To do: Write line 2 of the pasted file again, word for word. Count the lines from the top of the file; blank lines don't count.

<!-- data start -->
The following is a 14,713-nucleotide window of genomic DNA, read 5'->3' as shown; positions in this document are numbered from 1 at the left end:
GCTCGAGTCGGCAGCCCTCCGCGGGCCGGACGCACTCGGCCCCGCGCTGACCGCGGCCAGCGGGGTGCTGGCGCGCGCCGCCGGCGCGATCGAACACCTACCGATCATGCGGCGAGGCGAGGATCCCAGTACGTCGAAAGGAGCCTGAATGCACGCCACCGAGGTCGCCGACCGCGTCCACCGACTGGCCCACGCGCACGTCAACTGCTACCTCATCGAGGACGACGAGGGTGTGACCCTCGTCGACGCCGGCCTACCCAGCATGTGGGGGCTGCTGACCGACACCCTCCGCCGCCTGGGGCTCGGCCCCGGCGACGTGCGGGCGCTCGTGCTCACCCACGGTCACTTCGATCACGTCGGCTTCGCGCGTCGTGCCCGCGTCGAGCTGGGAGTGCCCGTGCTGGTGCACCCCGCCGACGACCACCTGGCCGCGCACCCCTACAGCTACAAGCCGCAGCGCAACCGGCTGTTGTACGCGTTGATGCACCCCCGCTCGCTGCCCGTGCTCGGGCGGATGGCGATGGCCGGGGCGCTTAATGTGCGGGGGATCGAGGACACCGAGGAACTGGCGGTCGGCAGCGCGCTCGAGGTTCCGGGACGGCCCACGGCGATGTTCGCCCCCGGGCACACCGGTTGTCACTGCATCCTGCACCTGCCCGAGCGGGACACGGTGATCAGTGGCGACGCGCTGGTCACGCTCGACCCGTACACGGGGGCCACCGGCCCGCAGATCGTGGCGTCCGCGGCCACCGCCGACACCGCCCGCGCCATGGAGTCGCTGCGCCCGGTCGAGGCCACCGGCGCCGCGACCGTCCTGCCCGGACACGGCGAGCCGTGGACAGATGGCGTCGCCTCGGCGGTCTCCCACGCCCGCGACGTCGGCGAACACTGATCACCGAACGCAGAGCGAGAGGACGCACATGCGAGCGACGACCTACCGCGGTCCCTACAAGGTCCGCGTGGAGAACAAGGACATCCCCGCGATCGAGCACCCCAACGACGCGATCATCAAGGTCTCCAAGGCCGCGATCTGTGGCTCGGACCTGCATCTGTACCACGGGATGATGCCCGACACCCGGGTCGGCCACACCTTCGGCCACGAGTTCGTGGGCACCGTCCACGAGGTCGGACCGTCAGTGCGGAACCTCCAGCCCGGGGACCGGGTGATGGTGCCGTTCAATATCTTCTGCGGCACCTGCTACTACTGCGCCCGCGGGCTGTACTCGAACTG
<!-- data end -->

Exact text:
GCTCGAGTCGGCAGCCCTCCGCGGGCCGGACGCACTCGGCCCCGCGCTGACCGCGGCCAGCGGGGTGCTGGCGCGCGCCGCCGGCGCGATCGAACACCTACCGATCATGCGGCGAGGCGAGGATCCCAGTACGTCGAAAGGAGCCTGAATGCACGCCACCGAGGTCGCCGACCGCGTCCACCGACTGGCCCACGCGCACGTCAACTGCTACCTCATCGAGGACGACGAGGGTGTGACCCTCGTCGACGCCGGCCTACCCAGCATGTGGGGGCTGCTGACCGACACCCTCCGCCGCCTGGGGCTCGGCCCCGGCGACGTGCGGGCGCTCGTGCTCACCCACGGTCACTTCGATCACGTCGGCTTCGCGCGTCGTGCCCGCGTCGAGCTGGGAGTGCCCGTGCTGGTGCACCCCGCCGACGACCACCTGGCCGCGCACCCCTACAGCTACAAGCCGCAGCGCAACCGGCTGTTGTACGCGTTGATGCACCCCCGCTCGCTGCCCGTGCTCGGGCGGATGGCGATGGCCGGGGCGCTTAATGTGCGGGGGATCGAGGACACCGAGGAACTGGCGGTCGGCAGCGCGCTCGAGGTTCCGGGACGGCCCACGGCGATGTTCGCCCCCGGGCACACCGGTTGTCACTGCATCCTGCACCTGCCCGAGCGGGACACGGTGATCAGTGGCGACGCGCTGGTCACGCTCGACCCGTACACGGGGGCCACCGGCCCGCAGATCGTGGCGTCCGCGGCCACCGCCGACACCGCCCGCGCCATGGAGTCGCTGCGCCCGGTCGAGGCCACCGGCGCCGCGACCGTCCTGCCCGGACACGGCGAGCCGTGGACAGATGGCGTCGCCTCGGCGGTCTCCCACGCCCGCGACGTCGGCGAACACTGATCACCGAACGCAGAGCGAGAGGACGCACATGCGAGCGACGACCTACCGCGGTCCCTACAAGGTCCGCGTGGAGAACAAGGACATCCCCGCGATCGAGCACCCCAACGACGCGATCATCAAGGTCTCCAAGGCCGCGATCTGTGGCTCGGACCTGCATCTGTACCACGGGATGATGCCCGACACCCGGGTCGGCCACACCTTCGGCCACGAGTTCGTGGGCACCGTCCACGAGGTCGGACCGTCAGTGCGGAACCTCCAGCCCGGGGACCGGGTGATGGTGCCGTTCAATATCTTCTGCGGCACCTGCTACTACTGCGCCCGCGGGCTGTACTCGAACTG